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Lactobacillus rhamnosus GG increases Toll-like receptor 3 gene expression in murine small intestine ex vivo and in vivo

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Title: Lactobacillus rhamnosus GG increases Toll-like receptor 3 gene expression in murine small intestine ex vivo and in vivo
Authors: Aoki-Yoshida, A. Browse this author
Saito, S. Browse this author
Fukiya, S. Browse this author
Aoki, R. Browse this author
Takayama, Y. Browse this author
Suzuki, C. Browse this author
Sonoyama, K. Browse this author
Keywords: rotavirus
intestinal organoids
Issue Date: 5-Jul-2016
Publisher: Wageningen Academic Publishers
Journal Title: Beneficial microbes
Volume: 7
Issue: 3
Start Page: 421
End Page: 429
Publisher DOI: 10.3920/BM2015.0169
PMID: 27013459
Abstract: Administration of Lactobacillus rhamnosus GG (LGG) has been reported to be therapeutically effective against acute secretory diarrhoea resulting from the structural and functional intestinal mucosal lesions induced by rotavirus infection; however, the underlying mechanisms remain to be completely elucidated. Because Toll-like receptor 3 (TLR3) plays a key role in the innate immune responses following the recognition of rotavirus, the present study examined whether LGG influences TLR3 gene expression in murine small intestine ex vivo and in vivo. We employed cultured intestinal organoids derived from small intestinal crypts as an ex vivo tissue model. LGG supplementation increased TLR3 mRNA levels in the intestinal organoids, as estimated by quantitative real-time polymerase chain reaction. Likewise, single and 7-day consecutive daily administrations of LGG increased TLR3 mRNA levels in the small intestine of C57BL/6N mice. The mRNA levels of other TLRs were not substantially altered both ex vivo and in vivo. In addition, LGG supplementation increased the mRNA levels of an antiviral type 1 interferon, interferon-alpha (IFN-alpha), and a neutrophil chemokine, CXCL1, upon stimulation with a synthetic TLR3 ligand, poly(I:C) in the intestinal organoids. LGG administration did not alter IFN-alpha and CXCL1 mRNA levels in the small intestine in vivo. Supplementation of other bacterial strains, Bifidobacterium bifidum and Lactobacillus paracasei, failed to increase TLR3 and poly(I: C)-stimulated CXCL1 mRNA levels ex vivo. We propose that upregulation of TLR3 gene expression may play a pivotal role in the therapeutic efficacy of LGG against rotavirus-associated diarrhoea. In addition, we demonstrated that intestinal organoids may be a promising ex vivo tissue model for investigating host-pathogen interactions and the antiviral action of probiotics in the intestinal epithelium.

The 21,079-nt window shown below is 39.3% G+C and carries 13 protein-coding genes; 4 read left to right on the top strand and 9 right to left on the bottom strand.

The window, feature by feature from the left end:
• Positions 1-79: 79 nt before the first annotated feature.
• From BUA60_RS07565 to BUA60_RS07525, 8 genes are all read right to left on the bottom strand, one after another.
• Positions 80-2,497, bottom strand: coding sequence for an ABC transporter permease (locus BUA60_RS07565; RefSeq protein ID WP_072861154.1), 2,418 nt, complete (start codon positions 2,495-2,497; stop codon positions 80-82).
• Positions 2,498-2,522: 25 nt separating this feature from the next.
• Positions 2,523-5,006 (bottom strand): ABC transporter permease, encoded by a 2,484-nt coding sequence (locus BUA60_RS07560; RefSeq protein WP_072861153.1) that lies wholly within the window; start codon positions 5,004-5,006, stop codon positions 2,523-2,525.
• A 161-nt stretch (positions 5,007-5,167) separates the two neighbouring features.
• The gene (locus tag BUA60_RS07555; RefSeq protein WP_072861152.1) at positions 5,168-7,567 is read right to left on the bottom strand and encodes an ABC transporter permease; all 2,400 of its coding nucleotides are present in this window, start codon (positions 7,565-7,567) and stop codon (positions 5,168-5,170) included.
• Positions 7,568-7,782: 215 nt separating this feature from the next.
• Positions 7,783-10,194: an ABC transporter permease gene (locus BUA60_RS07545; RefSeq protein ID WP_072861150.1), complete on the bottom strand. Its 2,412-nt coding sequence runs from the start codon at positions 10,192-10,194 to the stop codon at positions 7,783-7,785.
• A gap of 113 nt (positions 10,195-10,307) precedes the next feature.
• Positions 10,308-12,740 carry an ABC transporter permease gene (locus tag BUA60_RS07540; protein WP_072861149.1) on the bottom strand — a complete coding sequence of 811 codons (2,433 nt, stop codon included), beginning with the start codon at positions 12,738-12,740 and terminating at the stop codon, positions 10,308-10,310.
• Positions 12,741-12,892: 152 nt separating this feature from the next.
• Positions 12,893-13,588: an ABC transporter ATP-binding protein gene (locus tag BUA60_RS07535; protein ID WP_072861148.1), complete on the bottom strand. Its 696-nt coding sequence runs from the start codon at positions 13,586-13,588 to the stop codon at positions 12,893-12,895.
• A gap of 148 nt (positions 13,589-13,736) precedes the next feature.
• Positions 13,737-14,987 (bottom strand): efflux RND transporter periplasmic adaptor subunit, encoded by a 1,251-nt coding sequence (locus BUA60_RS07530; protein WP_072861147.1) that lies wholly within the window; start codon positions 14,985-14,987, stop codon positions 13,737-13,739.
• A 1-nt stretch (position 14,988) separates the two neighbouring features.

Rights: The original publication is available at
Type: article (author version)
Appears in Collections:農学院・農学研究院 (Graduate School of Agriculture / Faculty of Agriculture) > 雑誌発表論文等 (Peer-reviewed Journal Articles, etc)

Submitter: 園山 慶

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